Report Claims More Americans Would Rather Risk Driving without Auto Insurance Than Go Broke
When maintaining financial stability, it is common for most people to make sacrifices to stick to a budget. However, according to a report by J.D. Power, there has been a staggering increase in car owners without auto insurance.
It sounds terribly ironic, considering the purpose of auto insurance is to protect and alleviate the financial stresses off of the shoulders of drivers. But since many premiums have gone up, many drivers believe that the risk of driving without auto insurance is easier on their monthly budget.
Premiums have seen an increase in cost in the last two years. In 2022, they had risen 7.9%, and in 2023 they had risen another 5.9%. These annual price hikes have caused many Americans to be either unwilling or unable to pay for an auto insurance policy.
According to the study, American households with at least one vehicle that does not have auto insurance have gone up 5.7% in the first six months of 2023. In the last six months of 2022, that figure was at 5.3%. In addition, there has also been an increase in customers shopping for auto insurance, which is currently at 12.5% following the second quarter of 2023.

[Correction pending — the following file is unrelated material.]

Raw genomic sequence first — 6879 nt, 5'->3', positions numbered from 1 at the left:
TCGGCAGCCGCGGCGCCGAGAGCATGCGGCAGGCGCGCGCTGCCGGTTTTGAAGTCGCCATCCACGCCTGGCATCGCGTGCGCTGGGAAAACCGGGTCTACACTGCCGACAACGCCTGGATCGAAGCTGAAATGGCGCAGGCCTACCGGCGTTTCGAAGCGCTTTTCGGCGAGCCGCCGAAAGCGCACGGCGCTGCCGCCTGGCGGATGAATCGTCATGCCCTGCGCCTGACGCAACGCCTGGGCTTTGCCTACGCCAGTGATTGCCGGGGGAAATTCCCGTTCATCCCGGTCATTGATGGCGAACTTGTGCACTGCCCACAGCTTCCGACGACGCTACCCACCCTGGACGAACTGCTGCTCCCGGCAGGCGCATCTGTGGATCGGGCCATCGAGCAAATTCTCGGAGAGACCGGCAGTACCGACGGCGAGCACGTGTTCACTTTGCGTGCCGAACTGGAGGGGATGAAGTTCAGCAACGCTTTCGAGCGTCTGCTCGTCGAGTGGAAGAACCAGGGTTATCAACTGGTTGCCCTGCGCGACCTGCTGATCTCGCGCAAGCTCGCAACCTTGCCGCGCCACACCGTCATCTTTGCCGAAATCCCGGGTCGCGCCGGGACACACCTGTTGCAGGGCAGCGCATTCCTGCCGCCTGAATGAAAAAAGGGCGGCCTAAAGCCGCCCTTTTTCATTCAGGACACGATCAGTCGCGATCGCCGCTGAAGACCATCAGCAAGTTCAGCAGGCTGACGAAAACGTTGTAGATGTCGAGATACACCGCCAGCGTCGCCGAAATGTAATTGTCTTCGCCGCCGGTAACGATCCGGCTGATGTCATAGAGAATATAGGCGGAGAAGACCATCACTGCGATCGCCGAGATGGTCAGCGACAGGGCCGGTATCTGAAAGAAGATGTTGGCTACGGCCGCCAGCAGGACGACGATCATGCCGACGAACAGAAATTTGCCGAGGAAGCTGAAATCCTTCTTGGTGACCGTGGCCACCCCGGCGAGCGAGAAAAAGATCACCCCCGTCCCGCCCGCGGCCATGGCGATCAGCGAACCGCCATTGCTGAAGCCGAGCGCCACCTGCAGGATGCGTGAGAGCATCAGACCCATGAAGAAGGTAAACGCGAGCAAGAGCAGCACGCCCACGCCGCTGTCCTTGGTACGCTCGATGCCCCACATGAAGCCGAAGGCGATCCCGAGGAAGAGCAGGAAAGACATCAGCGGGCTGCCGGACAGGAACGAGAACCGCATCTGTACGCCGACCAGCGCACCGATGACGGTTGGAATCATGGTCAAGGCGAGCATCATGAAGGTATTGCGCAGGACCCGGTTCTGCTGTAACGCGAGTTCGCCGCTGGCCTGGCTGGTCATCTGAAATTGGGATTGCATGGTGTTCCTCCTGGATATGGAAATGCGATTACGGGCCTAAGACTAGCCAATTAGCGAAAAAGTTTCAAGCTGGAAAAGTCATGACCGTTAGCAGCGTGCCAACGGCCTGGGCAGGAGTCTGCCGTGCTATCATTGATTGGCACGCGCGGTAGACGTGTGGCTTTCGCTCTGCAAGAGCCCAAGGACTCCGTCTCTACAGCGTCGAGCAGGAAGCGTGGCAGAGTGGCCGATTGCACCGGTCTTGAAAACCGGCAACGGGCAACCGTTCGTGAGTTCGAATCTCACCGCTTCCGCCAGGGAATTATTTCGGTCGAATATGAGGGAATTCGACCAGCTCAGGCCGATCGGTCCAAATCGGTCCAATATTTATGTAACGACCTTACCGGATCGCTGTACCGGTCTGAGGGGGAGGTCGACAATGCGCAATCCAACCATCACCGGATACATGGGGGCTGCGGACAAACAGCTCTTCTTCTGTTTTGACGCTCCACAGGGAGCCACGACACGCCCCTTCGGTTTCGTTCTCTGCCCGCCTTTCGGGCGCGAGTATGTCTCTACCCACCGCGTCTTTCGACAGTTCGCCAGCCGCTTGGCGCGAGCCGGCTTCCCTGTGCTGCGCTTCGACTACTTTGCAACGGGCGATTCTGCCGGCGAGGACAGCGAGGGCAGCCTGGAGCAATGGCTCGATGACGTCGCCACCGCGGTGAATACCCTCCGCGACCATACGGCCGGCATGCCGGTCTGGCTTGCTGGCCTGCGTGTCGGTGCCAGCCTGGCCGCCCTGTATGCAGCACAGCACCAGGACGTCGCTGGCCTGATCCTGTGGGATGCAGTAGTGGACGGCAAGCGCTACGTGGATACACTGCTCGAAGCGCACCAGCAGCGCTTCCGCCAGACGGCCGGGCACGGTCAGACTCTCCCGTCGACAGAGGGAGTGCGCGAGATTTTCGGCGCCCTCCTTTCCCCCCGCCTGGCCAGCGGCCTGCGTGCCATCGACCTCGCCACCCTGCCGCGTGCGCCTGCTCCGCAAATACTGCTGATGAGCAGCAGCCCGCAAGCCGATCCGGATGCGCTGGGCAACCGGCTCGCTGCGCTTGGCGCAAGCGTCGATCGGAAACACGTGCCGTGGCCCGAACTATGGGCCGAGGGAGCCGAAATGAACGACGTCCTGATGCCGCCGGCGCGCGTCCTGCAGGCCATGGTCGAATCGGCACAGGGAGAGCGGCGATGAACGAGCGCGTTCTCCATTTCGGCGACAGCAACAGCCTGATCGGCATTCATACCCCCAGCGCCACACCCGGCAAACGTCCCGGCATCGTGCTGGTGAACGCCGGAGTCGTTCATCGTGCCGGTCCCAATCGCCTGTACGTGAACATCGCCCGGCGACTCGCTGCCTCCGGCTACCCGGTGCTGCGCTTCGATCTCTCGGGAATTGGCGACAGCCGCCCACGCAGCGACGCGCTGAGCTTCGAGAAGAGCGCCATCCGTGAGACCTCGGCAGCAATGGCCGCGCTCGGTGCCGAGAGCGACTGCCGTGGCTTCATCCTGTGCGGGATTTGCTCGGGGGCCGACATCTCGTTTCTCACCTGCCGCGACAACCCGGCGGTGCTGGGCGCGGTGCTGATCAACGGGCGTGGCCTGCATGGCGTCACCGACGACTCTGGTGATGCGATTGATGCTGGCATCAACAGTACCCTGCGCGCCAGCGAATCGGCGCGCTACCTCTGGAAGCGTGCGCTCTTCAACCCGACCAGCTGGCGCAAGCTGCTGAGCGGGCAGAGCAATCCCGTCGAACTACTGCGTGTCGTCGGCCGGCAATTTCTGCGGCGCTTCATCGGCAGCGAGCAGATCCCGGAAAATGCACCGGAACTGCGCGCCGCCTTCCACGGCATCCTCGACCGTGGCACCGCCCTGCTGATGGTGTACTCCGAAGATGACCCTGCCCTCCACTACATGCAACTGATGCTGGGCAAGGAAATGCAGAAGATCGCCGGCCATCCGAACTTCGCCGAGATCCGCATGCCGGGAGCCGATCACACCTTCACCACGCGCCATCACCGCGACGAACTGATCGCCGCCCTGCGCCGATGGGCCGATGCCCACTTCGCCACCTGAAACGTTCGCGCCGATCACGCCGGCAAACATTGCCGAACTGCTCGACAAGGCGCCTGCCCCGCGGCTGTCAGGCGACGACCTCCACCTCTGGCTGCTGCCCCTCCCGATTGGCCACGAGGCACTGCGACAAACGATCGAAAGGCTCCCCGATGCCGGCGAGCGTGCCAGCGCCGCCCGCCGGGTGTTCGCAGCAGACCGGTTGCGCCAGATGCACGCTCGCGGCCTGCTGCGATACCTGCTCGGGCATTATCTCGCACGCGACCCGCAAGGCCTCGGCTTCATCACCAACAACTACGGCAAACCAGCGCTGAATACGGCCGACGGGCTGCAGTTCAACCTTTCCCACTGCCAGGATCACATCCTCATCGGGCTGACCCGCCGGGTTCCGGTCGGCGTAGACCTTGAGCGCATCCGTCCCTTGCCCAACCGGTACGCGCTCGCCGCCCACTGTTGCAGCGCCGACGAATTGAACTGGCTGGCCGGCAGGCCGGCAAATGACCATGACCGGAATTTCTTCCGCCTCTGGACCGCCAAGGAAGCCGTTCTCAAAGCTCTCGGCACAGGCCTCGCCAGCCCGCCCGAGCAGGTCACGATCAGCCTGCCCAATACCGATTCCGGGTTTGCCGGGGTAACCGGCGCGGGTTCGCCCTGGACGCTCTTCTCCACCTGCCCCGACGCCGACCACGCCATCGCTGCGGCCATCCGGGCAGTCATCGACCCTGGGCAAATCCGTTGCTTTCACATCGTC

Where Are Americans Driving Without Auto Insurance?
A part of this phenomenon is also based on geography, as some regions of the U.S. indicate higher rates of car owners dropping auto insurance than others. As seen in the table below, states like South Dakota and New Hampshire have seen an increase in rates greater than 80% of uninsured drivers.
|State||1H 2023||2H 2022||Change in Uninsured Drivers|
What Is Causing People To Drive Uninsured?
With inflation and rising loss ratios, unhappy customers exiting out of their insurance policies was an unavoidable issue facing many auto insurance companies. Many found that the current premiums were not enough to pay for these rising claims costs, with companies spending 12% more on claims than all the money that they collected in premiums in 2022. This was the second year in a row that these companies have had to run at a deficit.
In addition, customers with clean driving records who have not had any accidents will view these increased costs as unfair rate hikes. By the nature of “cause and effect”, this too will be cause enough for many good drivers to exit out of their policies and start shopping around for a more affordable one.